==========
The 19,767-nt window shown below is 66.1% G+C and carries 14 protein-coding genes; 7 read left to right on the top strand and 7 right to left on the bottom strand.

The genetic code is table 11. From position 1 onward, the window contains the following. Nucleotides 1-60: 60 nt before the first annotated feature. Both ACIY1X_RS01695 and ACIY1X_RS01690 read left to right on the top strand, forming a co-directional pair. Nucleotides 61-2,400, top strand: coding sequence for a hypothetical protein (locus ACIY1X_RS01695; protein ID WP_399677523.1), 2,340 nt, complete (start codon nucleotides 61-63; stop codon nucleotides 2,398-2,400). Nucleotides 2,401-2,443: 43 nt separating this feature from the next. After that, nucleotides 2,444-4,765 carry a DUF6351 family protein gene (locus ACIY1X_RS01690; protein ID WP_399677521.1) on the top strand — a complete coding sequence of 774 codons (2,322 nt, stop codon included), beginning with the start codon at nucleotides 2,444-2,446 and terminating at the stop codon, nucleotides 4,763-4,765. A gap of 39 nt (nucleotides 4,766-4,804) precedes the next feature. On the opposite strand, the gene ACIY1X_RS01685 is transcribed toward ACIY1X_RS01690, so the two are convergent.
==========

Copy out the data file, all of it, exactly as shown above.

The 19,767-nt window shown below is 66.1% G+C and carries 14 protein-coding genes; 7 read left to right on the top strand and 7 right to left on the bottom strand.

The genetic code is table 11. From position 1 onward, the window contains the following. Nucleotides 1-60: 60 nt before the first annotated feature. Both ACIY1X_RS01695 and ACIY1X_RS01690 read left to right on the top strand, forming a co-directional pair. Nucleotides 61-2,400, top strand: coding sequence for a hypothetical protein (locus ACIY1X_RS01695; protein ID WP_399677523.1), 2,340 nt, complete (start codon nucleotides 61-63; stop codon nucleotides 2,398-2,400). Nucleotides 2,401-2,443: 43 nt separating this feature from the next. After that, nucleotides 2,444-4,765 carry a DUF6351 family protein gene (locus ACIY1X_RS01690; protein ID WP_399677521.1) on the top strand — a complete coding sequence of 774 codons (2,322 nt, stop codon included), beginning with the start codon at nucleotides 2,444-2,446 and terminating at the stop codon, nucleotides 4,763-4,765. A gap of 39 nt (nucleotides 4,766-4,804) precedes the next feature. On the opposite strand, the gene ACIY1X_RS01685 is transcribed toward ACIY1X_RS01690, so the two are convergent.